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Nidal has been pacing across the back stage room for the past 30 minutes. One can easily guess from his face that it is soon show time. In a few minutes, Nidal will be appearing along with his school mates in front of the entire student body to play a role of a young person facing HIV in his school.

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Dr Alexandre Kalache, former head of the Program on Aging at the World Health Organization (WHO) and current Advisor on Aging to the New York Academy of Medicine (NYAM), gave a global overview of the demographic transition, noting that the majority of the world’s older adult populations reside in low and middle income countries.

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The main objective of this study was to assess women’s satisfaction with the services provided by LFPA at the selected Lebanese Army health facilities. More specifically, the study aimed at assessing the level of satisfaction with those services which had been strengthened by LFPA from 2006 to 2009 in terms of quality, health personnel competence, availability and attitude of health personnel, counselling, time allocation, educational activities, and availability and use of contraceptives.

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This year's flagship report argues that reproductive health care, including family planning, and gender relations could influence the future course of climate change and affect how humanity adapts to rising seas, worsening storms and severe droughts. Women, especially impoverished women in developing countries, bear the disproportionate burden of climate change, but have so far been largely overlooked in the debate about how to address problems of rising seas, droughts, melting glaciers and extreme weather, the report concludes.

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Culture is and always has been central to development. As a natural and fundamental dimension of people's lives, culture must be integrated into development policy and programming. This report shows how this process works in practice. The starting point of the report is the universal validity of the international human rights framework. The focus is therefore on discussing and showcasing how culturally sensitive approaches are critical for the realization of human rights in general and women's rights in particular.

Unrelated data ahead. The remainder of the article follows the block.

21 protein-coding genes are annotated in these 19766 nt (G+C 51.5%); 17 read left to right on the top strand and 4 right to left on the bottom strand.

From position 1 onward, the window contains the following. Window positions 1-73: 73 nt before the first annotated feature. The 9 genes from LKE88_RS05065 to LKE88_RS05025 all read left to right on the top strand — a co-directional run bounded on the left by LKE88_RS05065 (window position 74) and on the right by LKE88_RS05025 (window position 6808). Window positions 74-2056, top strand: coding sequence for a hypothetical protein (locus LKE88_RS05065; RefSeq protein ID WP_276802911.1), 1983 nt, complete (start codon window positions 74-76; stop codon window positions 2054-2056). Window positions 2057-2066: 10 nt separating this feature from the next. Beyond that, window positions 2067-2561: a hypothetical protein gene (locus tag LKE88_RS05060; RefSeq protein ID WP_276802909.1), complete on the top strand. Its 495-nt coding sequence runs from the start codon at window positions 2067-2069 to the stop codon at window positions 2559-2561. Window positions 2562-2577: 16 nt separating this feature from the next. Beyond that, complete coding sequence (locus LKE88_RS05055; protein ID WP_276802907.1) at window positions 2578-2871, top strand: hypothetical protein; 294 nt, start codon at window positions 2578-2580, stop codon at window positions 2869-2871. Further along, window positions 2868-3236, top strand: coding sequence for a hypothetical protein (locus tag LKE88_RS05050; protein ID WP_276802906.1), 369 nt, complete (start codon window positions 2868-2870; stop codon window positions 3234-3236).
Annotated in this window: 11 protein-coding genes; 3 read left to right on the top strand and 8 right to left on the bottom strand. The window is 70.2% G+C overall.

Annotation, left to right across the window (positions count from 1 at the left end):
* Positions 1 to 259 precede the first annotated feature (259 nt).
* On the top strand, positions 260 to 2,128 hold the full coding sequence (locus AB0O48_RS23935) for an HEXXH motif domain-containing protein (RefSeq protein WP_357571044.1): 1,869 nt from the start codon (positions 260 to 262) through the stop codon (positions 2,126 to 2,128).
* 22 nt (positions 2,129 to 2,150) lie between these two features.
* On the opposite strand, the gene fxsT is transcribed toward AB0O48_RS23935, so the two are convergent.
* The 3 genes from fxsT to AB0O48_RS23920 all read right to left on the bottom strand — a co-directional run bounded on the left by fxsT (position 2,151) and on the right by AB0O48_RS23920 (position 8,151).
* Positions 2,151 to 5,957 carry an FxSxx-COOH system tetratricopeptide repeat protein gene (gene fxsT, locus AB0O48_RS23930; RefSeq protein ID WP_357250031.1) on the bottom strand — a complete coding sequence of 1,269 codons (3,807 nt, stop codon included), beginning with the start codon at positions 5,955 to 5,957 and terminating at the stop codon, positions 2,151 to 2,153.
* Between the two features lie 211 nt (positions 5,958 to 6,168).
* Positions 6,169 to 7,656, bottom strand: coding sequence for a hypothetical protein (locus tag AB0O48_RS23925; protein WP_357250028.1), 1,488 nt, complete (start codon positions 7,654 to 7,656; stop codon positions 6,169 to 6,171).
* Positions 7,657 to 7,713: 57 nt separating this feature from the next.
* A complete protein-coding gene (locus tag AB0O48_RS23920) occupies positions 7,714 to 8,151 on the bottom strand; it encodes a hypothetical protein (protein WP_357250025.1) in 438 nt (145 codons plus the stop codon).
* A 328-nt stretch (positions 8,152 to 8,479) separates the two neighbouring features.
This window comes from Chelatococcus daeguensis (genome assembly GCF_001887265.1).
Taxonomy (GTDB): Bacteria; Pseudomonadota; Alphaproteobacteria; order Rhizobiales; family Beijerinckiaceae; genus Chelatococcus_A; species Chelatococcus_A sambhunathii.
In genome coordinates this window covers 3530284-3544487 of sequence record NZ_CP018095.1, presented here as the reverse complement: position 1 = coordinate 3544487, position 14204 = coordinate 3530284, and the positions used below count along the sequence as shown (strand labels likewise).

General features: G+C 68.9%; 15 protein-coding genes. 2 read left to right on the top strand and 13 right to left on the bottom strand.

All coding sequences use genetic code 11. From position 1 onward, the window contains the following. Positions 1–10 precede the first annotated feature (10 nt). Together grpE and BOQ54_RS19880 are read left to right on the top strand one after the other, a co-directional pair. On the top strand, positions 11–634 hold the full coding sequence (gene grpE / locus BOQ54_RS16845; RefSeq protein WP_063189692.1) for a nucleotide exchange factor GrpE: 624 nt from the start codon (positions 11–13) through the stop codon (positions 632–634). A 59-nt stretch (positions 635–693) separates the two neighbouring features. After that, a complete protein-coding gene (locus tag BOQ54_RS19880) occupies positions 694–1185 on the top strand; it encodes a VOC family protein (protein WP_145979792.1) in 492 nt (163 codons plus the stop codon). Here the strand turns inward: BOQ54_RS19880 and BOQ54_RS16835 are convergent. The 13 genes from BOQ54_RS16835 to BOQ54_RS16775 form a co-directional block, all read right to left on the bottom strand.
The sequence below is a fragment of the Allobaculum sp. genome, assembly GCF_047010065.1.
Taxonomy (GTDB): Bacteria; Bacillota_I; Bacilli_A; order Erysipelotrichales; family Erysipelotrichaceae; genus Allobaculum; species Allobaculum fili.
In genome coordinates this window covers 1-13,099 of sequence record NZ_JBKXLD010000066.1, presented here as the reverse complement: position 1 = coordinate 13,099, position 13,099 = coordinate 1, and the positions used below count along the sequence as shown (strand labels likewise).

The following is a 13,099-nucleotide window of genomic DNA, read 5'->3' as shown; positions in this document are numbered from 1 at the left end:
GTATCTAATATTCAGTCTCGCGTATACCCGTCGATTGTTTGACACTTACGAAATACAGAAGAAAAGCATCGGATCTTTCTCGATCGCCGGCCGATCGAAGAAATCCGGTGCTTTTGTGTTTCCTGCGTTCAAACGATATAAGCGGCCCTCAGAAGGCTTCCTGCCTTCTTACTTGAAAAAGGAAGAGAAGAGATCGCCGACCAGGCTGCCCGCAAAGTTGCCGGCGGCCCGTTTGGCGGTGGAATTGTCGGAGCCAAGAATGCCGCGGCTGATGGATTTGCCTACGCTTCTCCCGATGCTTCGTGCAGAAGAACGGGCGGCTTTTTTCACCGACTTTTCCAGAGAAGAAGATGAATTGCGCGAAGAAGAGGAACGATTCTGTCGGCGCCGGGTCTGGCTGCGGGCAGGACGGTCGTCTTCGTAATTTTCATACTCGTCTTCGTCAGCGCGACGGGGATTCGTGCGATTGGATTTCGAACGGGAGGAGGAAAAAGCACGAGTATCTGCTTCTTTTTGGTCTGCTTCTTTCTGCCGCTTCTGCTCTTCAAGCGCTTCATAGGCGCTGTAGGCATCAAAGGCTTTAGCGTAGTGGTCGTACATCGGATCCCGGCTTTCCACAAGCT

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In 2008, for the first time, more than half of the world’s population will be living in urban areas. By 2030, towns and cities will be home to almost 5 billion people. The urban population of Africa and Asia will double in less than a generation. This unprecedented shift could enhance development and promote sustainability—or it could deepen poverty and accelerate environmental degradation.

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How do we improve the lives of the nearly 3 billion individuals living on less than two dollars a day? How can we enable all individuals — male and female, young and old — to protect themselves from HIV? To save the lives of more than 500,000 women who die each year in childbirth? What will it take to show young people living in poverty that they have a stake in development and a hope for the future? For perhaps the first time in history, questions such as these are not simply rhetorical. They have answers: answers that go to the very heart of what it means to be a woman or a man, wealthy or poor.

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There is increasing interest in assessing the materials management as a strategy of enhancing the effectiveness of service delivery in reproductive health. The United Nations Population Fund (UNFPA) policy regarding commodities is an illustration of such interest.

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T he Reproductive Health programme (RH) was initiated in Lebanon in January of 1998 by a joint collaboration between the United Nations Population Fund (UNFPA) and the government of Lebanon. 

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Current literature is demonstrating an association between work exposures to xenobiotics and adverse reproductive outcomes. Employees have a fundamental right to work in an environment free of significant reproductive heath risks. 

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